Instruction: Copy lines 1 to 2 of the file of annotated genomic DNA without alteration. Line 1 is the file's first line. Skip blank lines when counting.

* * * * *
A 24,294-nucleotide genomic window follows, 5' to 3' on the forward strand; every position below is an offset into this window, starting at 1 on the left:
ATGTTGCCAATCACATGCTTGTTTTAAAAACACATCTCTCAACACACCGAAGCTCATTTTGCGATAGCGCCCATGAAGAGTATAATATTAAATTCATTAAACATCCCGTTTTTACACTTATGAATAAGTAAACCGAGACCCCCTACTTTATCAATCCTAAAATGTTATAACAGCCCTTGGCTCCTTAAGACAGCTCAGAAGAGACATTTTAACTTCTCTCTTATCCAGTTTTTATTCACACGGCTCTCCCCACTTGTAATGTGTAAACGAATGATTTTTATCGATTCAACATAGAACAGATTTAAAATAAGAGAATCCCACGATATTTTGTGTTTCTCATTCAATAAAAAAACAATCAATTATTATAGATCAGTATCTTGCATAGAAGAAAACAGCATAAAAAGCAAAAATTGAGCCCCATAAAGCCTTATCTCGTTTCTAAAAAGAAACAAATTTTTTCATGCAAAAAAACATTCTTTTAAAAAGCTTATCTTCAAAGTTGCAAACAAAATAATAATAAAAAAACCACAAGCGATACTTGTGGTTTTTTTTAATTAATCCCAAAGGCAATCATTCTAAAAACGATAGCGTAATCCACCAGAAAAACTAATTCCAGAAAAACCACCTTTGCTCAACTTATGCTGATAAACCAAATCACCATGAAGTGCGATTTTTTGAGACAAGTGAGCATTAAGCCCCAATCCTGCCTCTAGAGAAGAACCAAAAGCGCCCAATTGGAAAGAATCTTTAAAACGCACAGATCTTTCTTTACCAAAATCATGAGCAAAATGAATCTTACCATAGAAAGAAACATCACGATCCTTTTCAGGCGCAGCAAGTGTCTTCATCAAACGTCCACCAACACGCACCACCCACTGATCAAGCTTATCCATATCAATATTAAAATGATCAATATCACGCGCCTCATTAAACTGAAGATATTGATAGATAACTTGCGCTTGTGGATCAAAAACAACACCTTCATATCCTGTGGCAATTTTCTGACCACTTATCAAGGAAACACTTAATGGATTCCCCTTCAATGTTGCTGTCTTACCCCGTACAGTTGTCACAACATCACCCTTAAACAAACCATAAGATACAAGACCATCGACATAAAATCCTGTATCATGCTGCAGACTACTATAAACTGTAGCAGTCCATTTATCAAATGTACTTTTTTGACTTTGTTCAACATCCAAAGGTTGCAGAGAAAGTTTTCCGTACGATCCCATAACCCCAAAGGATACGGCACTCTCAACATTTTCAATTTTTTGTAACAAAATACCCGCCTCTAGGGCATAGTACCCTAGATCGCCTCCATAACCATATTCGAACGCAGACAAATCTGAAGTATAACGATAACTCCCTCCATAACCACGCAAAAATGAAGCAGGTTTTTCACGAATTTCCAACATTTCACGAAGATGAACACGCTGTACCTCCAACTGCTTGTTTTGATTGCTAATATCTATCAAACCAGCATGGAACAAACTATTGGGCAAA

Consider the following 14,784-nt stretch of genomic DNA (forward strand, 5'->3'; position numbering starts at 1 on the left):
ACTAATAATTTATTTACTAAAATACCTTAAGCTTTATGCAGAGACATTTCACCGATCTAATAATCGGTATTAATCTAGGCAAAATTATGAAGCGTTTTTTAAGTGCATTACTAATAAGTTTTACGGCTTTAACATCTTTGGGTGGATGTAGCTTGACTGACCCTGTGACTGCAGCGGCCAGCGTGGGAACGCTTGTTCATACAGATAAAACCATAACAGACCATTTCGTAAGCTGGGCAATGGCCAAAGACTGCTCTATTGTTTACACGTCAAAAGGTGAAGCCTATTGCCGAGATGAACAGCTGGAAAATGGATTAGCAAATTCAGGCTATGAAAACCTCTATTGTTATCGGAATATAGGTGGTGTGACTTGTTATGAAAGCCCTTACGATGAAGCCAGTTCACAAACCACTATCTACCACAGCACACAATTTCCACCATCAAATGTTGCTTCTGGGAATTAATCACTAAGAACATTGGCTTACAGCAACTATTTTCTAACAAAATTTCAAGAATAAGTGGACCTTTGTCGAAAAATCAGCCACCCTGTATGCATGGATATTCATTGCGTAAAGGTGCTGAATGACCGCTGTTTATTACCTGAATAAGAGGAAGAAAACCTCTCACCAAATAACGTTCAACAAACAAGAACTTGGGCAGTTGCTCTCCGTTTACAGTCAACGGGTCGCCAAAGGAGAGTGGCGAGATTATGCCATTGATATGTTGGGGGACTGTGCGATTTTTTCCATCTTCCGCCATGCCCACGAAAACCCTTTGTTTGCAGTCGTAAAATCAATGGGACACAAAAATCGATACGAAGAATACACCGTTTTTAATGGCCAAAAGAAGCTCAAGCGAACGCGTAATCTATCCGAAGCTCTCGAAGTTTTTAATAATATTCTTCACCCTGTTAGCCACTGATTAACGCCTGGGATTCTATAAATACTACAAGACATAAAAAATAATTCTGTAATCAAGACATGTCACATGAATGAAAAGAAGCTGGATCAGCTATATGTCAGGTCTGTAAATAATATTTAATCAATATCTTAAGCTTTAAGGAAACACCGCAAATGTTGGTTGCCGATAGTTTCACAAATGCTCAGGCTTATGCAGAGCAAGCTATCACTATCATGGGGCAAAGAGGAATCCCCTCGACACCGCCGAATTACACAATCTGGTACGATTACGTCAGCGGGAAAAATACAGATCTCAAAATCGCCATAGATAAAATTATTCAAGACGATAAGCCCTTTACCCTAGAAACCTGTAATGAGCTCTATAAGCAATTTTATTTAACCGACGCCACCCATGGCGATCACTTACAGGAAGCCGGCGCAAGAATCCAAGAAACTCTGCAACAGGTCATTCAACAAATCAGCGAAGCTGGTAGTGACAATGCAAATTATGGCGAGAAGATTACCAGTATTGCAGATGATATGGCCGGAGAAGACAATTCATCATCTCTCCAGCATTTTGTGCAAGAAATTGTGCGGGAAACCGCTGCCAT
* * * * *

A 24,294-nucleotide genomic window follows, 5' to 3' on the forward strand; every position below is an offset into this window, starting at 1 on the left:
ATGTTGCCAATCACATGCTTGTTTTAAAAACACATCTCTCAACACACCGAAGCTCATTTTGCGATAGCGCCCATGAAGAGTATAATATTAAATTCATTAAACATCCCGTTTTTACACTTATGAATAAGTAAACCGAGACCCCCTACTTTATCAATCCTAAAATGTTATAACAGCCCTTGGCTCCTTAAGACAGCTCAGAAGAGACATTTTAACTTCTCTCTTATCCAGTTTTTATTCACACGGCTCTCCCCACTTGTAATGTGTAAACGAATGATTTTTATCGATTCAACATAGAACAGATTTAAAATAAGAGAATCCCACGATATTTTGTGTTTCTCATTCAATAAAAAAACAATCAATTATTATAGATCAGTATCTTGCATAGAAGAAAACAGCATAAAAAGCAAAAATTGAGCCCCATAAAGCCTTATCTCGTTTCTAAAAAGAAACAAATTTTTTCATGCAAAAAAACATTCTTTTAAAAAGCTTATCTTCAAAGTTGCAAACAAAATAATAATAAAAAAACCACAAGCGATACTTGTGGTTTTTTTTAATTAATCCCAAAGGCAATCATTCTAAAAACGATAGCGTAATCCACCAGAAAAACTAATTCCAGAAAAACCACCTTTGCTCAACTTATGCTGATAAACCAAATCACCATGAAGTGCGATTTTTTGAGACAAGTGAGCATTAAGCCCCAATCCTGCCTCTAGAGAAGAACCAAAAGCGCCCAATTGGAAAGAATCTTTAAAACGCACAGATCTTTCTTTACCAAAATCATGAGCAAAATGAATCTTACCATAGAAAGAAACATCACGATCCTTTTCAGGCGCAGCAAGTGTCTTCATCAAACGTCCACCAACACGCACCACCCACTGATCAAGCTTATCCATATCAATATTAAAATGATCAATATCACGCGCCTCATTAAACTGAAGATATTGATAGATAACTTGCGCTTGTGGATCAAAAACAACACCTTCATATCCTGTGGCAATTTTCTGACCACTTATCAAGGAAACACTTAATGGATTCCCCTTCAATGTTGCTGTCTTACCCCGTACAGTTGTCACAACATCACCCTTAAACAAACCATAAGATACAAGACCATCGACATAAAATCCTGTATCATGCTGCAGACTACTATAAACTGTAGCAGTCCATTTATCAAATGTACTTTTTTGACTTTGTTCAACATCCAAAGGTTGCAGAGAAAGTTTTCCGTACGATCCCATAACCCCAAAGGATACGGCACTCTCAACATTTTCAATTTTTTGTAACAAAATACCCGCCTCTAGGGCATAGTACCCTAGATCGCCTCCATAACCATATTCGAACGCAGACAAATCTGAAGTATAACGATAACTCCCTCCATAACCACGCAAAAATGAAGCAGGTTTTTCACGAATTTCCAACATTTCACGAAGATGAACACGCTGTACCTCCAACTGCTTGTTTTGATTGCTAATATCTATCAAACCAGCATGGAACAAACTATTGGGCAAA